top of page

Training leather

Screenshot_20220426-132758_TrainingPeaks (1).jpg

1. Principle of load and recovery

A training stimulus initially leads to fatigue and damage to cells and muscles. After a recovery period, these phenomena are over and the cells have even become stronger. In this respect, the muscle soreness we feel after a hard workout is a good sign (pain is nice!). The cycle of load and recovery MUST be optimally timed: the next training stimulus must connect to the recovery of the previous stimulus, so that a positive spiral is achieved (supercompensation). In practice, this leads to a setup in which 'hard' and 'light' training always alternate. 

2. Principle of sufficient variation and intensity 

It is essential to perform part of the training at a sufficiently high intensity so that all energy systems are developed. It is therefore necessary to train a lot of size as well as to achieve a high intensity. To make progress, intensive training at a high level is by far the most effective. Finally, bear in mind that effective training stimuli always fall outside the 'comfort zone', so it is necessary to refrain from time to time, also in training ('no pain, no gain') 

3. Principle of gradual and consistent build-up 

In practice, it is important to increase the training load slowly and to a limited extent (maximum 5-10 percent per month). The following applies here: listen to your body! It is wise to maintain a certain training stimulus for about six weeks: during this period the body will have adapted and the training effect will have been achieved. 

4. Diminishing Returns Principle 

As we train more, the effect becomes smaller and smaller. World champions have to train very hard, both in size and intensity, to achieve a final improvement of a few seconds in the 10 km. The good news is that even after years of consistent training, progress is still possible, often the best results are achieved after 5-10 years of training. 

5. Principle of specificity 

In a long-distance runner, the leg muscles are trained and the arm and chest muscles are not trained or to a very limited extent. It is therefore best for a runner to almost always do walking training. Strength training in a gym has less value for a runner unless it is specifically aimed at core stability, for example. It is of course always good not to develop the body too one-sidedly.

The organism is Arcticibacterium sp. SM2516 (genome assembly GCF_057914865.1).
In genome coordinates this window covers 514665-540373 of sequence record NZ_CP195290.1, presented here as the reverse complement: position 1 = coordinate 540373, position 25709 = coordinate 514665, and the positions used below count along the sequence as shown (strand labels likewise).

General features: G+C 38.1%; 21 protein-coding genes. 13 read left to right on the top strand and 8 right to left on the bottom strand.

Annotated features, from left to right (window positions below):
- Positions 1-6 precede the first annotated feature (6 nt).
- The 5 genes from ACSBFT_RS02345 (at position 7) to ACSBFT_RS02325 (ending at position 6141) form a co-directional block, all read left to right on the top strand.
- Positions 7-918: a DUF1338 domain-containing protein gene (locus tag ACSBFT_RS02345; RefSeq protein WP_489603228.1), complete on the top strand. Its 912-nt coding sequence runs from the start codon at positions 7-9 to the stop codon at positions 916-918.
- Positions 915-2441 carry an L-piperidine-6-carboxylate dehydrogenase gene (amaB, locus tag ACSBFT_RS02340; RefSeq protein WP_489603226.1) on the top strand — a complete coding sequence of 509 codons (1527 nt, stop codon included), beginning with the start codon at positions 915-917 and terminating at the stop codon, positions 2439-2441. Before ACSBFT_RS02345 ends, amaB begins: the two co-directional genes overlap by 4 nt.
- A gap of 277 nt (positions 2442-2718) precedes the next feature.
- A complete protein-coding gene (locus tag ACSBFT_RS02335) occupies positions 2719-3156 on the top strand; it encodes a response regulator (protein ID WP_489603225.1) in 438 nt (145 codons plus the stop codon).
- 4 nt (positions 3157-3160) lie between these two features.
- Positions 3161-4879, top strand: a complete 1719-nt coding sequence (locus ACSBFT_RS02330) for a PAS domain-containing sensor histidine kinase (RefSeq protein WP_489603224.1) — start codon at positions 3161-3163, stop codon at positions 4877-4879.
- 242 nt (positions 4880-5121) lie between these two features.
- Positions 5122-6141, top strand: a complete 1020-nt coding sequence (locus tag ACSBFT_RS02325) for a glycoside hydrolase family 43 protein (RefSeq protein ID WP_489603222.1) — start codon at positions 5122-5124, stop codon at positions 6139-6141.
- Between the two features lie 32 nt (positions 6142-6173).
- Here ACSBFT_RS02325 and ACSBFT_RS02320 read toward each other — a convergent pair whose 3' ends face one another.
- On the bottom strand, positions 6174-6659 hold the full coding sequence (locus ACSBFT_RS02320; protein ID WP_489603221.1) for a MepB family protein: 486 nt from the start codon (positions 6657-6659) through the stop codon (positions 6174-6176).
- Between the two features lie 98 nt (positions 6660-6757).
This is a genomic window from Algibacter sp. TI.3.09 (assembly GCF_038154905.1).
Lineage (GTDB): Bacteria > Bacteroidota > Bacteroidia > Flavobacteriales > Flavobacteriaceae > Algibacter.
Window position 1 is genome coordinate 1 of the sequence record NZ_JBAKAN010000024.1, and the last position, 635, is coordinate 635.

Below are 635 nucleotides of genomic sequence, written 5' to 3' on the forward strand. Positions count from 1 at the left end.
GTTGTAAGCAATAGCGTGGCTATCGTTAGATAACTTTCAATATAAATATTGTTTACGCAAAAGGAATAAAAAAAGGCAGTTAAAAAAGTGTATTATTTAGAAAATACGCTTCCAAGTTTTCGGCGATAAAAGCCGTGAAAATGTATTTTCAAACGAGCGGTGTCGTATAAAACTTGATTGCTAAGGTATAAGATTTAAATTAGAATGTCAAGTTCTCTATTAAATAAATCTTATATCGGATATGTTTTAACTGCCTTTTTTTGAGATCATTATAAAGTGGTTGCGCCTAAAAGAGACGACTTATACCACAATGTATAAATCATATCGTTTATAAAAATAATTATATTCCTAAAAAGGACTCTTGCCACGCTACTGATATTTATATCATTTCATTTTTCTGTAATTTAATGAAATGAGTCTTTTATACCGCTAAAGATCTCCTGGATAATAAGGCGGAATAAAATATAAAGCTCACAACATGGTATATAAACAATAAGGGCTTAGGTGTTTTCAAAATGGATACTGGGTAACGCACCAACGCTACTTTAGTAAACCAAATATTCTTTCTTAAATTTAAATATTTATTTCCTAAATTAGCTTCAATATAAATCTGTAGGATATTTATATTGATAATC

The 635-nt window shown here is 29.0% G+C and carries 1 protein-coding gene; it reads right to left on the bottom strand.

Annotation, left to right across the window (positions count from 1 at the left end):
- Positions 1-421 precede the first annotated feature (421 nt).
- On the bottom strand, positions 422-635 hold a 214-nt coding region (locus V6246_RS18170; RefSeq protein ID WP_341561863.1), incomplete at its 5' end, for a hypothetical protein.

6. Principle of periodization 

The New Zealander Arthur Lydiard developed a cyclic program

 through the year, consisting of:

Basic period, of building up condition, in which the emphasis is mainly on size.
Quality period, during which the magnitude remains the same and the intensity is increased. 
Tightening period, during which the magnitude becomes less and the intensity very high. 
Competition period, in which the training is greatly reduced and only the speed is maintained.
Rest period, during which the body can recover after which the next cycle begins. 

7. Principles of Reversibility 

The bad news here is that the effect of years of serious training can be lost from illness in a relatively short time ('use it or lose it'). A period of a month of doing nothing already leads to a considerable deterioration of the condition (around 10%). The good news is that training also has a lot of effect quickly. Here too, a considerable improvement is possible in a month. 

8. Principle of individuality and flexibility 

This is related to genetic and other differences and the trick is to discover which approach works best for you. Adjust the training based on the experiences. Do this carefully to avoid overtraining and injuries! In general it is wise to use your natural strengths ('go with your strengths') 

9. Principle of maintenance 

It is important to keep up the speed. The size can be reduced if desired without major consequences. You can use this by greatly reducing the size in a match period, so that you are always fresh for the matches. 

bottom of page